Facilities management is a profession under a rock.
Facilities management is a profession under a rock, invisible and unheard of from those outside of the industry. For a profession that is so essential to the business world it seems unreal that it goes unnoticed as a viable and noticeable career.
Before entering in recruitment I would have been able to take an uneducated guess at what a facilities manager was (a manager of facilities perhaps?). Taking the example of university it becomes clear just how much a FM may be responsible for: catering, cleaning, security, maintenance and repairs, servicing, health and safety. This can be applied to almost every aspect of everyday life, from shopping centres, hospitals, and even the office you may be reading this in right now.
In 2012 the UK facilities market was valued at £106.3bn and it was forecast to grow by another £10bn by 2017 (http://www.fmj.co.uk/uk-facilities-management-market-to-rise-to-177bn-by-2017-report-finds). This highlights the importance of facilities management to the UK business industry. The best expression that represents the significance of FM is that ‘the most important man in the White House isn’t the President, but the man that makes sure the lights stay on for him’. Despite its importance, many in the profession have simply fallen into it by chance. Its not the type of career that you would one day go running downstairs screaming ‘Mum, I want to be a facilities manager when I grow up!’ (Although I’m sure there is someone currently reading this that did that).
In my experience many FM’s currently fall into it by chance or by natural career progression from technical backgrounds. This is a big issue with facilities management, as currently there is no defined or ‘correct’ path for people to take into FM. It has only been recently that people have taken FM seriously and have consciously started targeting it as a career. This is largely due to companies such as Servest and EMCOR now actively promoting facilities graduate schemes, to rival those schemes that have been snatching the top potentials for their companies. Although these are excellent developments, much more needs to be done to increase these schemes’ visibility, for an industry that is notoriously hidden. In order to do this, facilities management has to be made appealing to graduates. Currently FM graduate schemes are treated as an insignificant part for enormous companies. Graduates are drawn to programmes where they feel like they can make an impact and difference. Perhaps the best example running at the moment is Servest where their scheme is known as the ‘Future Leader’ programme.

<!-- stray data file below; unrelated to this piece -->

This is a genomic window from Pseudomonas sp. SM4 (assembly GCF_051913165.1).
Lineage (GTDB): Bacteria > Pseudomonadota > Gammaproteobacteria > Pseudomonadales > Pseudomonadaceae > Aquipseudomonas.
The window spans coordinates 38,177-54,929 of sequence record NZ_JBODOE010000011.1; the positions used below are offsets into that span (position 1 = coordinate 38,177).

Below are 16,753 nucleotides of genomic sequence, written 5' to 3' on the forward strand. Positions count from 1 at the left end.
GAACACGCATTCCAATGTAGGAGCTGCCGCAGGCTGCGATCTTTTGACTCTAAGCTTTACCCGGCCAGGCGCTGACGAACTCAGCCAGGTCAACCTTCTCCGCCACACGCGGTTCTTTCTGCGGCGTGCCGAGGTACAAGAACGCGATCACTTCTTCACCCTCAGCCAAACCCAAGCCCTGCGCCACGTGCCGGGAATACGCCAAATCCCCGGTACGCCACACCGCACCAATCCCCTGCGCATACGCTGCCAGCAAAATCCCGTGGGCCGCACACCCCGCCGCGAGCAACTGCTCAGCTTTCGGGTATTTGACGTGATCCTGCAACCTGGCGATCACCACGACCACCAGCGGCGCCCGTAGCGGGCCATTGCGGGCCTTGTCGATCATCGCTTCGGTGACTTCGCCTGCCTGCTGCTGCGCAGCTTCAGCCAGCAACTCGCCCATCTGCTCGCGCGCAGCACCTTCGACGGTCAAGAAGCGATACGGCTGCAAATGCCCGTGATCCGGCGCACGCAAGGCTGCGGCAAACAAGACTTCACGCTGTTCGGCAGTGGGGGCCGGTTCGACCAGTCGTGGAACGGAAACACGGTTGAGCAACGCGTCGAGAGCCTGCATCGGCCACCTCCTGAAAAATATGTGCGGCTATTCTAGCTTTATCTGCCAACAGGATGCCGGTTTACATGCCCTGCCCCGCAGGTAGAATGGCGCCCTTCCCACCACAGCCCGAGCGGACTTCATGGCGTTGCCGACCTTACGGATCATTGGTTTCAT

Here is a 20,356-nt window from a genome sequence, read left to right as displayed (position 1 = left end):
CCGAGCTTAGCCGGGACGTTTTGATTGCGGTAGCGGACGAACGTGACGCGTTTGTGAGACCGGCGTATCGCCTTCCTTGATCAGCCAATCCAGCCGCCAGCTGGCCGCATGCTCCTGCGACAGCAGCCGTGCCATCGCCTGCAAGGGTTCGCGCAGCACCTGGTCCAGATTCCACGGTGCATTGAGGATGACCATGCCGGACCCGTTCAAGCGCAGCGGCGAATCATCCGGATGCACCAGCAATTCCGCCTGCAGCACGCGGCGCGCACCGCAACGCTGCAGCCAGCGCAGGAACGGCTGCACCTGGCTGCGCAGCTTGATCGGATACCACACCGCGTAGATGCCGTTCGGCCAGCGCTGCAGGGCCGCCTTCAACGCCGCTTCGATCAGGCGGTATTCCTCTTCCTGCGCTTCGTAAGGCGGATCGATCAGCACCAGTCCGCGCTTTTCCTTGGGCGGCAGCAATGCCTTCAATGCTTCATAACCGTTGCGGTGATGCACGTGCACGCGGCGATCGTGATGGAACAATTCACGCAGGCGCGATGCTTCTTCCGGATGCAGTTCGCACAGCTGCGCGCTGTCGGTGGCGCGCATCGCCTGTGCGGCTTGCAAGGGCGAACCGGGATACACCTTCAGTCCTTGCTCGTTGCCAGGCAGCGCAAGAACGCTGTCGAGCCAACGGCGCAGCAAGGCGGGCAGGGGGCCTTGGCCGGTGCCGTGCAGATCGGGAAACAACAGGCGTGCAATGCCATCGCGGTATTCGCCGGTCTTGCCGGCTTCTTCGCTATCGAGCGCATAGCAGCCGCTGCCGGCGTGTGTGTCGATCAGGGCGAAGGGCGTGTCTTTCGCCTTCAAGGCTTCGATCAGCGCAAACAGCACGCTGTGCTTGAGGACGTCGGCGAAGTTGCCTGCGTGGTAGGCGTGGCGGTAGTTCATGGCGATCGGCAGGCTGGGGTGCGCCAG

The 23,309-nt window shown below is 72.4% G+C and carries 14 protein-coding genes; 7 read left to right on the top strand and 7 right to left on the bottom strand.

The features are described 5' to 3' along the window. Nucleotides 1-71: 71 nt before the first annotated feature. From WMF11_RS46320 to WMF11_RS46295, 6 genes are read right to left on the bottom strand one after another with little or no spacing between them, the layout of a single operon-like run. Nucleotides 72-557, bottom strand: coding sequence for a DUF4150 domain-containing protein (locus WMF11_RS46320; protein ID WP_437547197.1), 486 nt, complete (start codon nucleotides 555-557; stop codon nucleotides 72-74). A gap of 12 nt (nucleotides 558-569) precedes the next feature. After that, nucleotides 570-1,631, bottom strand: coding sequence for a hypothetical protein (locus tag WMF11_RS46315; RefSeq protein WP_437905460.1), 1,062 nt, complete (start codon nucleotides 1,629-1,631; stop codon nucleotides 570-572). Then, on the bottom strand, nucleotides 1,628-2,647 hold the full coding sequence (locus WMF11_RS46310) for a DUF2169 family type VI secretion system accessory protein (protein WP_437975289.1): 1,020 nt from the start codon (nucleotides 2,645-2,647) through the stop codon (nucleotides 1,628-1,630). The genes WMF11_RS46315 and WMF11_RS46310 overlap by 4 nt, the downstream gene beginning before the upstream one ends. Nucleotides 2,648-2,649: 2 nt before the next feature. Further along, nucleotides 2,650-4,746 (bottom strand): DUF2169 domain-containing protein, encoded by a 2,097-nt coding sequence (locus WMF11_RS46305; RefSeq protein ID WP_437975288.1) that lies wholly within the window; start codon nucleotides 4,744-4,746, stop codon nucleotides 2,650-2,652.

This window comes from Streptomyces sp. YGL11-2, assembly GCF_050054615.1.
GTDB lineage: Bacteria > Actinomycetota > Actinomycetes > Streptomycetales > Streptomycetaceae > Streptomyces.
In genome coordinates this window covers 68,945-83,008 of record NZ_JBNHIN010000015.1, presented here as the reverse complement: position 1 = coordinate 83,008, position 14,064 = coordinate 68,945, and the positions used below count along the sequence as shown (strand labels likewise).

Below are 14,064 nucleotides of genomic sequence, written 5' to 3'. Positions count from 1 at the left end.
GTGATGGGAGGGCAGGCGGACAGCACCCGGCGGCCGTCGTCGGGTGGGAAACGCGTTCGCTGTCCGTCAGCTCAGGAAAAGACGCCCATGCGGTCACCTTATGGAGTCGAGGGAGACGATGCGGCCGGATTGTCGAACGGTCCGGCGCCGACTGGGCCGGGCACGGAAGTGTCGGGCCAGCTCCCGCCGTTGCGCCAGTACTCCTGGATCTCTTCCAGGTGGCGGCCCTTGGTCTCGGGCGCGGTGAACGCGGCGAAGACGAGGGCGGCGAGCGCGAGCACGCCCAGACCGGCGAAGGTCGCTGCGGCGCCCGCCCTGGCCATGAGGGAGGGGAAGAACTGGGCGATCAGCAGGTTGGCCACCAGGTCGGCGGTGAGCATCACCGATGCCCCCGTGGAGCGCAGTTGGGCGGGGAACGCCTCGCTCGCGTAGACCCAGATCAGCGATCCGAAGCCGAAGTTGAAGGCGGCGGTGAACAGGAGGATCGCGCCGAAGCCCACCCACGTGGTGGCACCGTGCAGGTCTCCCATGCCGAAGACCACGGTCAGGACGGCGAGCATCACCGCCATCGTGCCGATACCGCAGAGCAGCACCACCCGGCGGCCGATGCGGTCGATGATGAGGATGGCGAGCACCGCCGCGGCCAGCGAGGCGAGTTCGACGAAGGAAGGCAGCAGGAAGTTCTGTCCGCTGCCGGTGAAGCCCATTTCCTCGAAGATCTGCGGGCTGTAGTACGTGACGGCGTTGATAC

However a simple name change is not the quick fix solution for the industry. It has to be promoted as a challenging and respected career, and a genuine alternative for graduates who are bombarded daily by exciting and respected opportunities. More information has to be given upon the prospects that a career in FM can provide. Although it is naturally harder to compete with the likes of Aldi and Microsoft in terms of salary and package, they can be overcome by programme structure. The promise of gaining qualifications through the British Institute of Facilities Management and Institute of Leadership Management, along with the opportunity for genuine career progression can strongly compete with a simple high base and lack of opportunity. Better explanation of how these qualifications can benefit someone will naturally allow for it to be seen as a secure career move.
The most effective FM providers in the years to come will have to realise this. With the advent of increased technological complexity in workplace those who simply fell into the industry will be fossils. It would be very hard for this candidate to compete with one who has been professionally trained from day one of their career to have an understanding of M&E servicing, pre-planned maintenance schedules and the unique soft service needs of each individual site. Similar situations have been repeated many times over in companies that have strong graduate programmes, with productivity and effectiveness similarly increasing. The companies that fail to adapt and implement these graduate programmes in the coming years will naturally fall to their competition, and will come to be seen as dinosaurs of the Jurassic FM days.
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